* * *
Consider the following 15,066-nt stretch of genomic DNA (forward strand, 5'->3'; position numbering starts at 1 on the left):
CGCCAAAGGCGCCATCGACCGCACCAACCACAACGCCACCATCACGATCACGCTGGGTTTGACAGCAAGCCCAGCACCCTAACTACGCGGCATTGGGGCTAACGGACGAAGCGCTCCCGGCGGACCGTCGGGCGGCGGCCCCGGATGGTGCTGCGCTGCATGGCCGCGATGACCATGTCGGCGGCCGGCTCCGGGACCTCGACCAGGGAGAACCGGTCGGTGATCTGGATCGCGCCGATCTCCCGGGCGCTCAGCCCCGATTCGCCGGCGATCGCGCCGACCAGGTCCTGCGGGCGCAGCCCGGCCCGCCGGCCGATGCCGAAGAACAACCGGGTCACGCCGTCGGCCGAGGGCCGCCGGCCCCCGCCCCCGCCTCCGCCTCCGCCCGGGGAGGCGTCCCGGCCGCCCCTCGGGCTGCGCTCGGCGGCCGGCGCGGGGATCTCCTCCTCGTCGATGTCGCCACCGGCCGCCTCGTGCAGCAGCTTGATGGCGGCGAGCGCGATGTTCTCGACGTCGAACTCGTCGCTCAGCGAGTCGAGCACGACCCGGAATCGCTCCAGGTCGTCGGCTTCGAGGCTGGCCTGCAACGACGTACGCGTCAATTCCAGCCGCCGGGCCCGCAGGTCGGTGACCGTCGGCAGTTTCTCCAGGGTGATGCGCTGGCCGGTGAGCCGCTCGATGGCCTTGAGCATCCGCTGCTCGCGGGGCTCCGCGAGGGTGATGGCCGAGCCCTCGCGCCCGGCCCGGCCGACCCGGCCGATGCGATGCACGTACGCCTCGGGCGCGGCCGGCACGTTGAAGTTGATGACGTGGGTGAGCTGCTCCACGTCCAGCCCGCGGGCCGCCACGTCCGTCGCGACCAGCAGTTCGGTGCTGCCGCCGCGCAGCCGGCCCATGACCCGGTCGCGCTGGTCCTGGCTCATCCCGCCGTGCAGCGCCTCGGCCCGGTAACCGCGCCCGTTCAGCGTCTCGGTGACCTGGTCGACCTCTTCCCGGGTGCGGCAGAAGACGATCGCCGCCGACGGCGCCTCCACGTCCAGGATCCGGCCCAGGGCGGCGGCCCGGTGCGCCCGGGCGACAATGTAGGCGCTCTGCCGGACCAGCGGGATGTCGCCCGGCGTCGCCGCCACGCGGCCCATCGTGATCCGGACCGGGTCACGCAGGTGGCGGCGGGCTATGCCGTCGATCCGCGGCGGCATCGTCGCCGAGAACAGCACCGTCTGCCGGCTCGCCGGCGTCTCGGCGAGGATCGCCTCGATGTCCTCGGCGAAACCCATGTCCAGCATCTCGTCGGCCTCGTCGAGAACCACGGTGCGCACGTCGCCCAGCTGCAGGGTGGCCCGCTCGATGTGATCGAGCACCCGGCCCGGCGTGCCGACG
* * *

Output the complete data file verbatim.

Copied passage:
Consider the following 15,066-nt stretch of genomic DNA (forward strand, 5'->3'; position numbering starts at 1 on the left):
CGCCAAAGGCGCCATCGACCGCACCAACCACAACGCCACCATCACGATCACGCTGGGTTTGACAGCAAGCCCAGCACCCTAACTACGCGGCATTGGGGCTAACGGACGAAGCGCTCCCGGCGGACCGTCGGGCGGCGGCCCCGGATGGTGCTGCGCTGCATGGCCGCGATGACCATGTCGGCGGCCGGCTCCGGGACCTCGACCAGGGAGAACCGGTCGGTGATCTGGATCGCGCCGATCTCCCGGGCGCTCAGCCCCGATTCGCCGGCGATCGCGCCGACCAGGTCCTGCGGGCGCAGCCCGGCCCGCCGGCCGATGCCGAAGAACAACCGGGTCACGCCGTCGGCCGAGGGCCGCCGGCCCCCGCCCCCGCCTCCGCCTCCGCCCGGGGAGGCGTCCCGGCCGCCCCTCGGGCTGCGCTCGGCGGCCGGCGCGGGGATCTCCTCCTCGTCGATGTCGCCACCGGCCGCCTCGTGCAGCAGCTTGATGGCGGCGAGCGCGATGTTCTCGACGTCGAACTCGTCGCTCAGCGAGTCGAGCACGACCCGGAATCGCTCCAGGTCGTCGGCTTCGAGGCTGGCCTGCAACGACGTACGCGTCAATTCCAGCCGCCGGGCCCGCAGGTCGGTGACCGTCGGCAGTTTCTCCAGGGTGATGCGCTGGCCGGTGAGCCGCTCGATGGCCTTGAGCATCCGCTGCTCGCGGGGCTCCGCGAGGGTGATGGCCGAGCCCTCGCGCCCGGCCCGGCCGACCCGGCCGATGCGATGCACGTACGCCTCGGGCGCGGCCGGCACGTTGAAGTTGATGACGTGGGTGAGCTGCTCCACGTCCAGCCCGCGGGCCGCCACGTCCGTCGCGACCAGCAGTTCGGTGCTGCCGCCGCGCAGCCGGCCCATGACCCGGTCGCGCTGGTCCTGGCTCATCCCGCCGTGCAGCGCCTCGGCCCGGTAACCGCGCCCGTTCAGCGTCTCGGTGACCTGGTCGACCTCTTCCCGGGTGCGGCAGAAGACGATCGCCGCCGACGGCGCCTCCACGTCCAGGATCCGGCCCAGGGCGGCGGCCCGGTGCGCCCGGGCGACAATGTAGGCGCTCTGCCGGACCAGCGGGATGTCGCCCGGCGTCGCCGCCACGCGGCCCATCGTGATCCGGACCGGGTCACGCAGGTGGCGGCGGGCTATGCCGTCGATCCGCGGCGGCATCGTCGCCGAGAACAGCACCGTCTGCCGGCTCGCCGGCGTCTCGGCGAGGATCGCCTCGATGTCCTCGGCGAAACCCATGTCCAGCATCTCGTCGGCCTCGTCGAGAACCACGGTGCGCACGTCGCCCAGCTGCAGGGTGGCCCGCTCGATGTGATCGAGCACCCGGCCCGGCGTGCCGACG